Human urine fertilization is rarely used today in developed countries, although its rich nutrients for crops have been known since ancient times. In a recent study, scientists from Finland have found that human urine may be a good fertilizer for food crops due to its high levels of nitrogen, lack of bacteria and viruses, and, of course, abundance.
The researchers, led by Surendra K. Pradhan, explain that, as farmers embrace organic production methods and try to reduce use of synthetic fertilizers, the use of human urine as fertilizer is gaining more attention. In their study, the scientists collected human urine from private homes and used it to fertilize cabbage crops.
These cabbage plants were fertilized using human urine. (Helvi Heinonen-Tanski, University of Kuopio, Finland)Compared with cabbage that was supplied with conventional fertilizer, the cabbage that was fertilized with human urine showed slightly larger growth and biomass, and there was no difference in the nutritional value.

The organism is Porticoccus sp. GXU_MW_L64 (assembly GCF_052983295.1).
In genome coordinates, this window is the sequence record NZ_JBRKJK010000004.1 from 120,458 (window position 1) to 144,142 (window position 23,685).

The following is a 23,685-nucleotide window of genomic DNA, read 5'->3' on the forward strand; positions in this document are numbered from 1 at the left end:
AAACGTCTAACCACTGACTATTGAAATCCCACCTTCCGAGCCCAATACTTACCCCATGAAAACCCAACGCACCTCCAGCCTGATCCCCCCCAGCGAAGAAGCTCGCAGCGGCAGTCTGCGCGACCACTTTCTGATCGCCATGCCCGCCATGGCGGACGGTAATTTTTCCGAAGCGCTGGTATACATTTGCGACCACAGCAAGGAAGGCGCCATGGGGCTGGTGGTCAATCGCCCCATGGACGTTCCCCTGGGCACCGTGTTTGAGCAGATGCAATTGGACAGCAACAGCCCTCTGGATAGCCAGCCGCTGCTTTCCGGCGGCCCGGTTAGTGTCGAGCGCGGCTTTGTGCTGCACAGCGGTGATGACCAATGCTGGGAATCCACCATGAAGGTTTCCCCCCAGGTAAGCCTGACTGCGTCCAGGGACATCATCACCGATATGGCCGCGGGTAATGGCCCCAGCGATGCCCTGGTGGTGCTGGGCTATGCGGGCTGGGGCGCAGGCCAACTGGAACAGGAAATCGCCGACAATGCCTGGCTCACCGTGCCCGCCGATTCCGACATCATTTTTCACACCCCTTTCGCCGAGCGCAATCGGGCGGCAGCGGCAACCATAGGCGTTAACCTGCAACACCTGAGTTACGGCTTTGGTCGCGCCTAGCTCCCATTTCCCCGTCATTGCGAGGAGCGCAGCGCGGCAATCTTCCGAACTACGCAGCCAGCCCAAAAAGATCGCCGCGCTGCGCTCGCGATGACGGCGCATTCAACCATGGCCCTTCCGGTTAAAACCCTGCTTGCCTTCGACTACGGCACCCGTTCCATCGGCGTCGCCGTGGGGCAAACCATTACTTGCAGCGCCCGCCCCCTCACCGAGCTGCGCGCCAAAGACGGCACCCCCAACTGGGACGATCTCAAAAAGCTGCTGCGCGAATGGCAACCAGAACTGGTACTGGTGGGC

"Our results show that human urine could be used as a fertilizer for cabbage and does not pose any significant hygienic threats or leave any distinctive flavor in food products," the researchers conclude in the Oct. 31 issue of ACS' Journal of Agricultural and Food Chemistry.
If you stop seeing port-a-potties on the side of the country roads on farmland, you now might know why.
via: American Chemical Society's Weekly PressPac